053






054)The group progresses into three column modus:again,Schmutzler`s third rug(26) is particularly appealing,with a rug from the Khalili Collection as a strong runner-up.






054






055)Two four column carpets from Schmutzler,one in the “tuning-fork” style;the 4 long column model with an elegant Gothic meander border.





055






056)Schmutzler`s last effort is a 5-column version,beautifully proportioned;and a well-known item once in the Sarre Collection sold for GBP 17.000 at Lefevre`s on 23 May 1980(Lot 2)





056






057)A curious blue ground,3-column carpet at Skokloster is perhaps entering the 18th century;its medallion form would certainly earn it the soubriquet of “double-mihrab”-if anyone can explain what a “double-mihrab” is,and why anyone would need such a thing.





057






058)More Pyramid mihrab rugs showing a drift into Ghiordes territory;the blue ground fragment is particularly striking.



058






059)The “head-and-shoulders” Ghiordes prayer rugs,actually inspired by the classic Cairene style,once inspired the author to the premise that they actually represented real individuals,and were in fact abstract portraits!





059






060-063)A diverse group of forgeries.





060





061





062






063






064) In these classic Ladiks the columns have disappeared and the arches shrunk to a shrug of the head and shoulders.These two from the Ballard Collection seem to be best of type.






064






065)A later group re-creates the architectural style in a novelty fashion.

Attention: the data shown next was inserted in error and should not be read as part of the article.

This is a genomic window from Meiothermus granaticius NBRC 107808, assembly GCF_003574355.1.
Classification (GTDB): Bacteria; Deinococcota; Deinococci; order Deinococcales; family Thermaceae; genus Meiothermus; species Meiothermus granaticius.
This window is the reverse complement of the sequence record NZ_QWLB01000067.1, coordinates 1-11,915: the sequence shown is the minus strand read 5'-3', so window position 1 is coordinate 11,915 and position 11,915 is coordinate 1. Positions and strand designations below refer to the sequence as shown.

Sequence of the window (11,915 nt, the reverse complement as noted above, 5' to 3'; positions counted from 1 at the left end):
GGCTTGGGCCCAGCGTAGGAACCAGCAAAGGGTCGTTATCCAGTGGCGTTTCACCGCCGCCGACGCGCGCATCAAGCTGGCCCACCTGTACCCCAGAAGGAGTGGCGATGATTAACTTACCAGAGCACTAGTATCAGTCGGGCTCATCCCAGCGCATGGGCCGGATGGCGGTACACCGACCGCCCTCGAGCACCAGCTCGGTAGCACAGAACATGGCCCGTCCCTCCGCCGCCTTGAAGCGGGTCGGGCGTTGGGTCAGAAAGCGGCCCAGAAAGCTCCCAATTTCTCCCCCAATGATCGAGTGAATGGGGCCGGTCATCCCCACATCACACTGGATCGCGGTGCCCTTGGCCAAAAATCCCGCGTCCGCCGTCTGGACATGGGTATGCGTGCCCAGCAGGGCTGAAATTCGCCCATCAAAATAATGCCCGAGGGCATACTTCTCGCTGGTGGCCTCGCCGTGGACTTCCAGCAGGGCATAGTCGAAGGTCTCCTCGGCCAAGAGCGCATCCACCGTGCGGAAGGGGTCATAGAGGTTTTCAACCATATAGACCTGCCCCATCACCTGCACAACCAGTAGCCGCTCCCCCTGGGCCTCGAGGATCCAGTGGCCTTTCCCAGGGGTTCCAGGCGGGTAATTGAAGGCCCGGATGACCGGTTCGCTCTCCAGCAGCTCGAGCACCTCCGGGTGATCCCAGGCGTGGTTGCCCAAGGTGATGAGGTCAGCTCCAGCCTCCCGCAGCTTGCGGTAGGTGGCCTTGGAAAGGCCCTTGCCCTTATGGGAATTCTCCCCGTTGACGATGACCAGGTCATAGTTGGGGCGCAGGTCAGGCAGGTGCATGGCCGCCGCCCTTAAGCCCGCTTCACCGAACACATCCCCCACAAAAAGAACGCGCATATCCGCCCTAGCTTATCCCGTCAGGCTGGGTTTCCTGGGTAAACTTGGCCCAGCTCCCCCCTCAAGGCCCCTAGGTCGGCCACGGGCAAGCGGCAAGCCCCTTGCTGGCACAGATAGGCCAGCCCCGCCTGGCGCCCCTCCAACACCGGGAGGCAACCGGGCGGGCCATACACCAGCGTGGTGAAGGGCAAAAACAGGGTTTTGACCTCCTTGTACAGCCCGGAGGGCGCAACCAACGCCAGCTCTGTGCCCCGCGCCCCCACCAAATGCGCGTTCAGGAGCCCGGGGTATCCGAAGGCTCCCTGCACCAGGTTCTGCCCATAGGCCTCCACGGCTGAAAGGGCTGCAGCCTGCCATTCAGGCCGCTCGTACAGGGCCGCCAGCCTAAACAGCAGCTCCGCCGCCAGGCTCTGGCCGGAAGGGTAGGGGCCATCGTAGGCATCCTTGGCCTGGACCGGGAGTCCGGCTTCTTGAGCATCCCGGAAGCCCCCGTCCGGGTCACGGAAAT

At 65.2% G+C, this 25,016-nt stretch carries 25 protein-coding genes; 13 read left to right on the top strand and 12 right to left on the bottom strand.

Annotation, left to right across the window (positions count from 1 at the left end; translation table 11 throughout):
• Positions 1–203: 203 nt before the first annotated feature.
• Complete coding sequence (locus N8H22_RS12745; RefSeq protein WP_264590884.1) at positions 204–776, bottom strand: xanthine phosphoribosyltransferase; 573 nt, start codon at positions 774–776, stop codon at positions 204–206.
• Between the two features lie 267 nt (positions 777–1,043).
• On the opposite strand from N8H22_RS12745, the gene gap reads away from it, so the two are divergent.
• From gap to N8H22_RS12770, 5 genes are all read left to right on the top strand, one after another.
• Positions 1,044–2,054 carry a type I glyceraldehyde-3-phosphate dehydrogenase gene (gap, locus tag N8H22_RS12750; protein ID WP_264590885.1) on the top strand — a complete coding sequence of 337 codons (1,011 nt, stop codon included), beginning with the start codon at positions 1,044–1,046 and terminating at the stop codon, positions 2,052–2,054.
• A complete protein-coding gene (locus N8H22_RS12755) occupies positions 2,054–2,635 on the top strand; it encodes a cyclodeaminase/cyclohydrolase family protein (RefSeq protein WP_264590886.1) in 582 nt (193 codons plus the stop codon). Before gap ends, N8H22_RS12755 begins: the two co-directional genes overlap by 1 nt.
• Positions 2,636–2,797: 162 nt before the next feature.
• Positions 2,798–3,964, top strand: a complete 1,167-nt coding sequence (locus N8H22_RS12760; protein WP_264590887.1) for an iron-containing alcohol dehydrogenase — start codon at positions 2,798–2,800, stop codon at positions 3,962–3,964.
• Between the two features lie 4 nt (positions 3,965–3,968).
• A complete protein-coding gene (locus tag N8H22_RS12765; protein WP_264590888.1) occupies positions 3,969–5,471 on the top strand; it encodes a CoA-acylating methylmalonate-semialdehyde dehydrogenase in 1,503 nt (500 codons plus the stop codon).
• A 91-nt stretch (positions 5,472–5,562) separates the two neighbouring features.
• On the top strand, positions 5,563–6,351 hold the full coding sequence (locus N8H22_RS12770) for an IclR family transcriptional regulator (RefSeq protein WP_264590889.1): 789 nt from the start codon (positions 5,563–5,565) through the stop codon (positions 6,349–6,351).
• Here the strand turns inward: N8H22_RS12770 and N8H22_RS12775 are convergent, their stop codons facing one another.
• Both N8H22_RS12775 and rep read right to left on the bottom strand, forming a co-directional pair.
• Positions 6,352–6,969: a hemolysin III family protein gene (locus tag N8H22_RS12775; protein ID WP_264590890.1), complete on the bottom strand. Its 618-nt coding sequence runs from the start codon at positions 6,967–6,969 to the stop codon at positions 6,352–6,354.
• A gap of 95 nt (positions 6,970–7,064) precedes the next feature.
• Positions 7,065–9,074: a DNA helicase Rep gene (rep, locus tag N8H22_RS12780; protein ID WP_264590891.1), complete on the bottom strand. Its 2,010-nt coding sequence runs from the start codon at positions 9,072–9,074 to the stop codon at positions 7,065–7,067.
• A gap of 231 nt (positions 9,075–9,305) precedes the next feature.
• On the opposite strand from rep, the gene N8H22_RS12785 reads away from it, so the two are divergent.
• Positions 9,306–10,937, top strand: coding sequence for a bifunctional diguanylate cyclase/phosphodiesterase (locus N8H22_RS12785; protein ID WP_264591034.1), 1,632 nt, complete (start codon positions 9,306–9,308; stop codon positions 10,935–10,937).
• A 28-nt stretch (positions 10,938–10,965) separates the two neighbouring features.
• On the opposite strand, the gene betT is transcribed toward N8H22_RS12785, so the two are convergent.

065






066)Very villagesque carpets often described as “Konya-Ladik” i.e rugs made in the Konya area with a touch of old Ladik.






066






067-069)So-called “Dazkiri” rugs from the Menderes Valley area,with more than a slight Transylvanian influence,which can also be detected in medallion carpets made there.This reduced column group can be divided into two clusters,see Fine Columns, and Thick Columns






067






068






069






070)Two rare whiteground examples;perhaps the Skinners rug is a copy.





070






071)The 18th-19th century Konya column prayer rugs are the ultimate feminisation of the masculine architectural style initiated by the whiteground Davanzatis,one of the most successful hybrids of the carpet world.A rug from the Manilow Collection(063)represents the transitional phase from the Davanzatis to the Konya Plain.A very old and mature example is in the Vakflar Museum(061).The earliest group often carry a green alam-like design in the field and within the central upper mihrab,whose meaning is unknown(perhaps sufistic)The middle mihrab often intrudes into the upper border,echoing the dome of the Bucharest fragment.Dark brown spandrels with two or three large white snowflakes are the norm.


Christies East 6 June 1989 Lot 109(property of a New York Collector) sold for $4950.


Exhibited at the Montreal Museum of Art exhibition “ Woven Dreams”,from the Collection of Eleanore and David Morrice,this piece was dated to the late 19th century due to the presence of a faded lavender grey.However,this may have natural causes resulting from the use of Bakkam wood-dye on an alum mordant,which creates a strong but unstable violet colour.